In “Water’s quantum weirdness makes life possible” ( New Scientist, 25 October 2011), Lisa Grossman reports:
Salmon and colleagues shot beams of neutrons at different versions of water, and studied the way they bounced off the atoms – a precise way to measure bond lengths. They also substituted heavier oxygen atoms into both heavy and normal water, which allowed them to determine which bonds they were measuring.
They found that the hydrogen-oxygen bonds were slightly longer than the deuterium-oxygen ones, which is what you would expect if quantum uncertainty was affecting water’s structure (Physical Review Letters, DOI: 10.1103/physrevlett.107.145501). “No one has ever really measured that before,” says Benmore.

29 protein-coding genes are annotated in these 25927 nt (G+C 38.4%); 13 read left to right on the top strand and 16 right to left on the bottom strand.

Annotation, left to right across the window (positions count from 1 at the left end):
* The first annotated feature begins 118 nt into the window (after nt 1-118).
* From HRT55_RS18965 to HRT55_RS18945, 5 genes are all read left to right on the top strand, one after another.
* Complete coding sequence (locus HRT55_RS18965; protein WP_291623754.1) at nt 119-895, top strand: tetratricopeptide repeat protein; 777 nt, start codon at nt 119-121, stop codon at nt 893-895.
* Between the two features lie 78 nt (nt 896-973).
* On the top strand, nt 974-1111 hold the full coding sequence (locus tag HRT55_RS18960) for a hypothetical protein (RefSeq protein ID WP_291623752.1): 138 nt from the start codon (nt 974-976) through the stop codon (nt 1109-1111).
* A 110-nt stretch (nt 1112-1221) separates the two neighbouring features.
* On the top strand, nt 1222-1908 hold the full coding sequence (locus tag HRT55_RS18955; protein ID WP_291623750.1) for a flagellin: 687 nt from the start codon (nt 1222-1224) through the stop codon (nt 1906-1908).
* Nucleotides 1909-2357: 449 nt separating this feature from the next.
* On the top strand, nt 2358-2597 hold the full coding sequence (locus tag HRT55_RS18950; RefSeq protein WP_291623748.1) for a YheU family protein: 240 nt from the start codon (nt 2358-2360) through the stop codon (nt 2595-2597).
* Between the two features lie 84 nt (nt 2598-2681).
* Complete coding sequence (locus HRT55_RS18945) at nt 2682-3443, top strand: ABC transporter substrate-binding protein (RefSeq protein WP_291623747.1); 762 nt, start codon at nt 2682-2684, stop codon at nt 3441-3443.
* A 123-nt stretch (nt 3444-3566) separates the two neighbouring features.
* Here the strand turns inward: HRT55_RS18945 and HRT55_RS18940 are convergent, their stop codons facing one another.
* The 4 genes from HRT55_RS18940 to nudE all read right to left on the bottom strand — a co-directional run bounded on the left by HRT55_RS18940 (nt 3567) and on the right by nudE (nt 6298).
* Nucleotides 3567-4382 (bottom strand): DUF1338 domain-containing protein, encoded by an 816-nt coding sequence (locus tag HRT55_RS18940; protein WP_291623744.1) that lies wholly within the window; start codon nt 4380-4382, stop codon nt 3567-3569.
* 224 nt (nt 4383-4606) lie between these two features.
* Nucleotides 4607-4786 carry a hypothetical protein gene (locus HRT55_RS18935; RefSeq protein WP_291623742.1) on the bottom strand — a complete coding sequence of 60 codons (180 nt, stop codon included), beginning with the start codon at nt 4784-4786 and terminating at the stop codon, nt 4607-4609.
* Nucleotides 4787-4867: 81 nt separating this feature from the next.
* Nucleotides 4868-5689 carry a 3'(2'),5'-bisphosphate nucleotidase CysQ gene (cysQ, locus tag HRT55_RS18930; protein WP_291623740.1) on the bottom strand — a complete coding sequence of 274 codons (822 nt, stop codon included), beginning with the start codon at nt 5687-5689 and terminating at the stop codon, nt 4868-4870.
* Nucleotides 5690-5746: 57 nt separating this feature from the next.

We are used to the idea that the cosmos’s physical constants are fine-tuned for life. Now it seems water’s quantum forces can be added to this “just right” list.